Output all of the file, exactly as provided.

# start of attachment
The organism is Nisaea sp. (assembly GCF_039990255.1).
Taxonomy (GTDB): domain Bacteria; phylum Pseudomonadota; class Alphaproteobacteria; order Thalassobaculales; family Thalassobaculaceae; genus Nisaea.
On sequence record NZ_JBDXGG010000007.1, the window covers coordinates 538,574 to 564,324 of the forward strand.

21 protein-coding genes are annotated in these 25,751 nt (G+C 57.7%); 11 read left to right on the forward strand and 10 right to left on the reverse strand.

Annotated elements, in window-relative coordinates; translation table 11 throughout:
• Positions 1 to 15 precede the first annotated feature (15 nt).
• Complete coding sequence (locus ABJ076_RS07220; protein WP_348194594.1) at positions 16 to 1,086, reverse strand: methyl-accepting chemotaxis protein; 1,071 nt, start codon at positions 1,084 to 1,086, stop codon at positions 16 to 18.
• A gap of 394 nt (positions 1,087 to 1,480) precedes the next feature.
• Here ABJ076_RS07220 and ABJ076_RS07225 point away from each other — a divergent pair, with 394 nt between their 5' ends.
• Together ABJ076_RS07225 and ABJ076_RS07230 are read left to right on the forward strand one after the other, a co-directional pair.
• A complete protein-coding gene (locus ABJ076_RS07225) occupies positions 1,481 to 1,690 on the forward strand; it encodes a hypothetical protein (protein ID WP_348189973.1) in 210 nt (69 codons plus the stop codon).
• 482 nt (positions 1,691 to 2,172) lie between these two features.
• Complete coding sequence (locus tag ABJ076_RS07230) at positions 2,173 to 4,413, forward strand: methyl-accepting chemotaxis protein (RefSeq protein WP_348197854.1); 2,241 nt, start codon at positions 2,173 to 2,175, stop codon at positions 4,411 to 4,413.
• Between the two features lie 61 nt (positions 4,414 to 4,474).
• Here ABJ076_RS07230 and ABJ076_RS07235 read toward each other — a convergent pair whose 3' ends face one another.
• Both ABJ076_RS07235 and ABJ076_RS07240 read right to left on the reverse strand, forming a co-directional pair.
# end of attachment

The organism is Nisaea sp. (assembly GCF_039990255.1).
Taxonomy (GTDB): domain Bacteria; phylum Pseudomonadota; class Alphaproteobacteria; order Thalassobaculales; family Thalassobaculaceae; genus Nisaea.
On sequence record NZ_JBDXGG010000007.1, the window covers coordinates 538,574 to 564,324 of the forward strand.

21 protein-coding genes are annotated in these 25,751 nt (G+C 57.7%); 11 read left to right on the forward strand and 10 right to left on the reverse strand.

Annotated elements, in window-relative coordinates; translation table 11 throughout:
• Positions 1 to 15 precede the first annotated feature (15 nt).
• Complete coding sequence (locus ABJ076_RS07220; protein WP_348194594.1) at positions 16 to 1,086, reverse strand: methyl-accepting chemotaxis protein; 1,071 nt, start codon at positions 1,084 to 1,086, stop codon at positions 16 to 18.
• A gap of 394 nt (positions 1,087 to 1,480) precedes the next feature.
• Here ABJ076_RS07220 and ABJ076_RS07225 point away from each other — a divergent pair, with 394 nt between their 5' ends.
• Together ABJ076_RS07225 and ABJ076_RS07230 are read left to right on the forward strand one after the other, a co-directional pair.
• A complete protein-coding gene (locus ABJ076_RS07225) occupies positions 1,481 to 1,690 on the forward strand; it encodes a hypothetical protein (protein ID WP_348189973.1) in 210 nt (69 codons plus the stop codon).
• 482 nt (positions 1,691 to 2,172) lie between these two features.
• Complete coding sequence (locus tag ABJ076_RS07230) at positions 2,173 to 4,413, forward strand: methyl-accepting chemotaxis protein (RefSeq protein WP_348197854.1); 2,241 nt, start codon at positions 2,173 to 2,175, stop codon at positions 4,411 to 4,413.
• Between the two features lie 61 nt (positions 4,414 to 4,474).
• Here ABJ076_RS07230 and ABJ076_RS07235 read toward each other — a convergent pair whose 3' ends face one another.
• Both ABJ076_RS07235 and ABJ076_RS07240 read right to left on the reverse strand, forming a co-directional pair.